Superstitions are strongly ingrained in the minds of those who live in Indian villages. Even something common like menstruation is a taboo that prevents women and girls from participating in daily chores and has a negative impact on their health. Despite its importance, it has become a matter of shame and impurity.
Payal Patel, a resident of Rangiatikra village in Jharsuguda district in Odisha, is a warrior against such outdated mentality. Since 2017, she has been regularly raising awareness about menstruation hygiene, the importance of sanitary pads, and distributing these pads to the female folk of her district.
The route to become a socio-entrepreneur and influence people’s attitudes toward menstruation was difficult for Payal. Her father died of cancer while she was in her twelfth grade. Payal Patel, the oldest daughter of Prashant and Savita Patel, wanted to start her own business to supplement the family income. The weird habit in her village of keeping girls in cowsheds isolated from other members and donning unclean clothing during their menstrual periods motivated her to start a business set up of napkin production.
Being from the lower middle class, however, it was not easy to set up a workshop. She worked in farm fields to support her family and studied at night to complete her BSc. After graduating from Jharsuguda Women’s College, she enrolled at a skill development institute, Rural Self Employment Training Institute, run by TRL Kosaraki Limited and SBI, to learn how to make sanitary pads. She also traveled to Mumbai to master innovative technology for producing low-cost pads. But, before she could realize her vision, she needed to do some groundwork by raising awareness.
“I educate women about the significance of a biological phenomenon like menstruation in the lives of women, which has nothing to do with impurity. I travel alone to small communities and schools to educate rural women and girls about the benefits of using pads rather than clothes. Despite the harsh circumstances and the reluctance of netizens, I did my best to improve the lives of rural women. I run hygiene camps on a regular basis to create awareness about proper hygiene habits during periods in order to keep people healthy. I counsel them on the appropriate diet plan to follow, workouts to do, and motivate them to speak openly about it. Apart from my own area of Jharsuguda, I am currently organizing these camps in other districts such as Sambalpur, Raygada, and Kalahandi, where I am receiving a favorable response from the people.”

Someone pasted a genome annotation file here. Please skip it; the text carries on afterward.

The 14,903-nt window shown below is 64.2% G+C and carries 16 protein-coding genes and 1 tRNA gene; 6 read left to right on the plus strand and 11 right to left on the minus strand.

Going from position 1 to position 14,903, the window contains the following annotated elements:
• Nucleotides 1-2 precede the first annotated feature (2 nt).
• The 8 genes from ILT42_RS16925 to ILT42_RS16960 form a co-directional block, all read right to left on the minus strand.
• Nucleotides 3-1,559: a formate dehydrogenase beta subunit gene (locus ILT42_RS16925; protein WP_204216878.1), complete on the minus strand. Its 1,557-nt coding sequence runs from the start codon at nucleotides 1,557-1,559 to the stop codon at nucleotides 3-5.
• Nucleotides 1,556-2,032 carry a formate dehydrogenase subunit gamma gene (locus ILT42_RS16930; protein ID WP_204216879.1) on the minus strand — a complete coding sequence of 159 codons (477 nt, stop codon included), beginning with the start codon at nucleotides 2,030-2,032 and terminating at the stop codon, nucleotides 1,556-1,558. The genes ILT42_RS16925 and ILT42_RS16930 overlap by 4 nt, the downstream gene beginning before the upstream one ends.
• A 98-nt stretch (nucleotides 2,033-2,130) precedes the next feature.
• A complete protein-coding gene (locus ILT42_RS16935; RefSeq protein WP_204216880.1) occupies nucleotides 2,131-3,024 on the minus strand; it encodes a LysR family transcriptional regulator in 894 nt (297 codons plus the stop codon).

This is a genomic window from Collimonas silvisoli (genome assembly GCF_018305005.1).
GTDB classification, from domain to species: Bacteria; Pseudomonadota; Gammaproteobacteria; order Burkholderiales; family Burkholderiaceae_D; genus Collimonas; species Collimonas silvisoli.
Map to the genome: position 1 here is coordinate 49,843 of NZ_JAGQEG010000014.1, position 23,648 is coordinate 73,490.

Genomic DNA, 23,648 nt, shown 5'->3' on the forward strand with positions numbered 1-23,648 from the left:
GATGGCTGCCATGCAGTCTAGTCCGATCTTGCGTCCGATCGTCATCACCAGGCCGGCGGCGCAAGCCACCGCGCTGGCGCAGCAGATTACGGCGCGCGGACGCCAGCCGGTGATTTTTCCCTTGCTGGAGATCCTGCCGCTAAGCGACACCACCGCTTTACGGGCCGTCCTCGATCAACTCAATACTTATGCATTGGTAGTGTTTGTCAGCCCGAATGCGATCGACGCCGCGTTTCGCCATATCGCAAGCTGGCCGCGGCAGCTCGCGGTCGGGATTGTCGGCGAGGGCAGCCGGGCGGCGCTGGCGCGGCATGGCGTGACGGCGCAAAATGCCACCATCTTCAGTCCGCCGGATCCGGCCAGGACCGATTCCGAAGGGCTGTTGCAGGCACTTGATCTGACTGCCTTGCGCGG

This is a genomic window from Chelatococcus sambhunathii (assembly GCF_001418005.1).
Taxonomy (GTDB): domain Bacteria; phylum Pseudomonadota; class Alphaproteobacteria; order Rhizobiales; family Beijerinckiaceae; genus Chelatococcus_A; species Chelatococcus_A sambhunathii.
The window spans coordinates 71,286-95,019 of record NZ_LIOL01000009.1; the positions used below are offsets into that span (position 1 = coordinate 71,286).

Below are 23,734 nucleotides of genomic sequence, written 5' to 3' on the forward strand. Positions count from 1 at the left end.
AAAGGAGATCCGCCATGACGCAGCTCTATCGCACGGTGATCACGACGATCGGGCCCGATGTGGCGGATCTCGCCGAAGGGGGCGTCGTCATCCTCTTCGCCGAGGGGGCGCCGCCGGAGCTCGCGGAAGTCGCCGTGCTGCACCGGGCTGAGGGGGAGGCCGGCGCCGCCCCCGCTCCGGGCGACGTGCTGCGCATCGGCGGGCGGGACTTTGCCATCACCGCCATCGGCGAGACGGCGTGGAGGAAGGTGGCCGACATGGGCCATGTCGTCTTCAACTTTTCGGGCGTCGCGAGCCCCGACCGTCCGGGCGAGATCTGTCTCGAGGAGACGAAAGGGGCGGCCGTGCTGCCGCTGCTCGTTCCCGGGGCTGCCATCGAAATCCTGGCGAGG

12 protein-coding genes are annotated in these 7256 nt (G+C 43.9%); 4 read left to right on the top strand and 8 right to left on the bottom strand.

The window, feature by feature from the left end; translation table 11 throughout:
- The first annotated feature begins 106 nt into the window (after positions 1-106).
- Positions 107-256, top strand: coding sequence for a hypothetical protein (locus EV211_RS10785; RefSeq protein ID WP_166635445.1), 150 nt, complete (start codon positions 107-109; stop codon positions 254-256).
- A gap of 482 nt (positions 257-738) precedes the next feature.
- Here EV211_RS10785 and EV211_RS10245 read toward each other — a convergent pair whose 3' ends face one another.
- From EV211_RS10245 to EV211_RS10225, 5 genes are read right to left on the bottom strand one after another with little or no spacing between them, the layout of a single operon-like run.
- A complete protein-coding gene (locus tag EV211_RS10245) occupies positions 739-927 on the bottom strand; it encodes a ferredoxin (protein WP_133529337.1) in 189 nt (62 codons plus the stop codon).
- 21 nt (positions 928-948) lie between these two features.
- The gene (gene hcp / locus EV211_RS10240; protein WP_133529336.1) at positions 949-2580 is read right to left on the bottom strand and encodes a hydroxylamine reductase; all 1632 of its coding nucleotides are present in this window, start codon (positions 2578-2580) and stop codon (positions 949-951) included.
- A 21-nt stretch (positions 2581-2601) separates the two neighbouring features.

Simultaneously, on May 28, 2017, Payal established ‘Prashant enterprises,’ a sanitary pad manufacturing plant in Barpan, Jharsuguda district, with a bank loan and some financial aid from family and friends. Initially, she began manufacturing disposable pads at a low cost of Rs 25 each package containing eight napkins, which she used to distribute in her awareness campaigns. However, the expanding landfill caused by such pads pushed her to seek biodegradable alternatives.
Payal has been offering another variety of pads under the brand name ‘Payal Pads’ for the past one year that can be reused for up to 5 years (up to 200 washes) without any wear or tear. These stain-proof eco-friendly napkins are available in a variety of sizes, designs, and colors, with prices starting at Rs 150. Nonetheless, she has made it possible for her clients to resend it for recycling into fibers after five years, in exchange for discounts on their next purchase.
Payal Pads are increasingly popular among local women and a few corporate entities who order these exclusive reusable pads in bulk either personally or through her online portal www.payalpad.com. Surprisingly, in just a year, her sales have increased to 20,000 reusable pads every month. Furthermore, her business has provided employment for other women in her village.
“I hope to one day be able to establish pad manufacturing machines in all districts of Odisha, empowering women in terms of their health and livelihood. I’d like to include more rural women and SHG workers in my endeavor to amplify the impact of my awareness campaign. I long for the day when this topic will no longer be considered taboo, but rather discussed openly alongside other vital issues related to improvement of mankind. I dream for a day where every rural woman would be aware of her menstrual health and live a happy life.”
Payal attributes her unwavering confidence to pave her journey to become ‘the Padgirl of Odisha’ to her mother. The young social entrepreneur was honored with the Prerna Award 2018 and the Ojoswini Award 2019 for her outstanding efforts in educating rural women about menstrual health and overcoming the age-old taboo in rural Odisha. She not only supports her family from her start-up, but also empowers other women to create their own identities.
Payal, we are so proud of you!!